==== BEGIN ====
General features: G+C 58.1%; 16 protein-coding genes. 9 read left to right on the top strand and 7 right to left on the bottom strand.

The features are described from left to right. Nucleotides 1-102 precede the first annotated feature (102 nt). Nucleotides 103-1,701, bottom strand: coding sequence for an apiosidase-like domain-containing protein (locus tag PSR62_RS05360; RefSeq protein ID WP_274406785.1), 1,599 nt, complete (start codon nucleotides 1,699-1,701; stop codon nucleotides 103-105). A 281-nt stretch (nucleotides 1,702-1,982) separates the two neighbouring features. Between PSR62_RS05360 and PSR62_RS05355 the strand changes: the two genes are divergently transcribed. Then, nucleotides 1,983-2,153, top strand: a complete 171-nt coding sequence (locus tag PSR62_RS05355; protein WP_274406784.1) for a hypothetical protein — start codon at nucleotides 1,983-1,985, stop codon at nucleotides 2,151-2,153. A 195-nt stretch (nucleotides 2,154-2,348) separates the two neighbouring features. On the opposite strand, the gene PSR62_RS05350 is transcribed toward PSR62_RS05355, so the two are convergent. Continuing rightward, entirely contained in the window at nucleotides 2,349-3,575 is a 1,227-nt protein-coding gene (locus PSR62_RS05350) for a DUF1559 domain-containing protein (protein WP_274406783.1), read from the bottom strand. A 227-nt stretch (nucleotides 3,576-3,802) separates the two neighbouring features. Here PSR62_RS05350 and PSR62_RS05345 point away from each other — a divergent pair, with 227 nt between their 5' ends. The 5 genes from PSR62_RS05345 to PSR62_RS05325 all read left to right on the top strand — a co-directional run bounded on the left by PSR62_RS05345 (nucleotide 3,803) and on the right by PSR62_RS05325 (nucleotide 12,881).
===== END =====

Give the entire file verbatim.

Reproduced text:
General features: G+C 58.1%; 16 protein-coding genes. 9 read left to right on the top strand and 7 right to left on the bottom strand.

The features are described from left to right. Nucleotides 1-102 precede the first annotated feature (102 nt). Nucleotides 103-1,701, bottom strand: coding sequence for an apiosidase-like domain-containing protein (locus tag PSR62_RS05360; RefSeq protein ID WP_274406785.1), 1,599 nt, complete (start codon nucleotides 1,699-1,701; stop codon nucleotides 103-105). A 281-nt stretch (nucleotides 1,702-1,982) separates the two neighbouring features. Between PSR62_RS05360 and PSR62_RS05355 the strand changes: the two genes are divergently transcribed. Then, nucleotides 1,983-2,153, top strand: a complete 171-nt coding sequence (locus tag PSR62_RS05355; protein WP_274406784.1) for a hypothetical protein — start codon at nucleotides 1,983-1,985, stop codon at nucleotides 2,151-2,153. A 195-nt stretch (nucleotides 2,154-2,348) separates the two neighbouring features. On the opposite strand, the gene PSR62_RS05350 is transcribed toward PSR62_RS05355, so the two are convergent. Continuing rightward, entirely contained in the window at nucleotides 2,349-3,575 is a 1,227-nt protein-coding gene (locus PSR62_RS05350) for a DUF1559 domain-containing protein (protein WP_274406783.1), read from the bottom strand. A 227-nt stretch (nucleotides 3,576-3,802) separates the two neighbouring features. Here PSR62_RS05350 and PSR62_RS05345 point away from each other — a divergent pair, with 227 nt between their 5' ends. The 5 genes from PSR62_RS05345 to PSR62_RS05325 all read left to right on the top strand — a co-directional run bounded on the left by PSR62_RS05345 (nucleotide 3,803) and on the right by PSR62_RS05325 (nucleotide 12,881).